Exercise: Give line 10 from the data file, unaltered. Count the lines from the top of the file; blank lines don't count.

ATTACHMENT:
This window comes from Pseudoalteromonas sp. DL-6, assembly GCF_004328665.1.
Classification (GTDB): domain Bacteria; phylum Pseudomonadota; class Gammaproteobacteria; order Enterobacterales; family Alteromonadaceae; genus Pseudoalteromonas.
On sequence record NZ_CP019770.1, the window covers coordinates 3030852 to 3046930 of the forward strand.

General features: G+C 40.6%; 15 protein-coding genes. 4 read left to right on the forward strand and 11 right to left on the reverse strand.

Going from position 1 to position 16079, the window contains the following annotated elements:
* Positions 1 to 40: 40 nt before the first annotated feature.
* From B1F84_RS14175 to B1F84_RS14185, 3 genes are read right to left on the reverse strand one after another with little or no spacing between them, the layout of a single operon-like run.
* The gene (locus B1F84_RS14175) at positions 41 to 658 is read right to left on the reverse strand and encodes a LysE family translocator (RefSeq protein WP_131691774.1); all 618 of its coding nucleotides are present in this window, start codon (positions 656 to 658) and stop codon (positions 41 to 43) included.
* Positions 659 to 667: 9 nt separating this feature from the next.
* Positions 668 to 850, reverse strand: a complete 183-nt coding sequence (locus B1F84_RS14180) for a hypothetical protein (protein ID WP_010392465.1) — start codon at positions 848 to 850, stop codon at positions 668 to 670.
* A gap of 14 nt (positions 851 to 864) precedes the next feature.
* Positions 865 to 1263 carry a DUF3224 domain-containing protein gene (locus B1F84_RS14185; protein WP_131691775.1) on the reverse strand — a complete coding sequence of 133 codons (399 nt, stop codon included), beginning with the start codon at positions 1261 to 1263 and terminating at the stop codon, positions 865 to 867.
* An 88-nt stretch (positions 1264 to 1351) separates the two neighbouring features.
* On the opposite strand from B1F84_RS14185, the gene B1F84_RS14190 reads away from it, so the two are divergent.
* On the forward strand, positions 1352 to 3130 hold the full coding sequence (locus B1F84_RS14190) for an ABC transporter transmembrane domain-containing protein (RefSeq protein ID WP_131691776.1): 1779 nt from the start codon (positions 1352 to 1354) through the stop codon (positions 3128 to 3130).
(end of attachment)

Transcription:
* Positions 668 to 850, reverse strand: a complete 183-nt coding sequence (locus B1F84_RS14180) for a hypothetical protein (protein ID WP_010392465.1) — start codon at positions 848 to 850, stop codon at positions 668 to 670.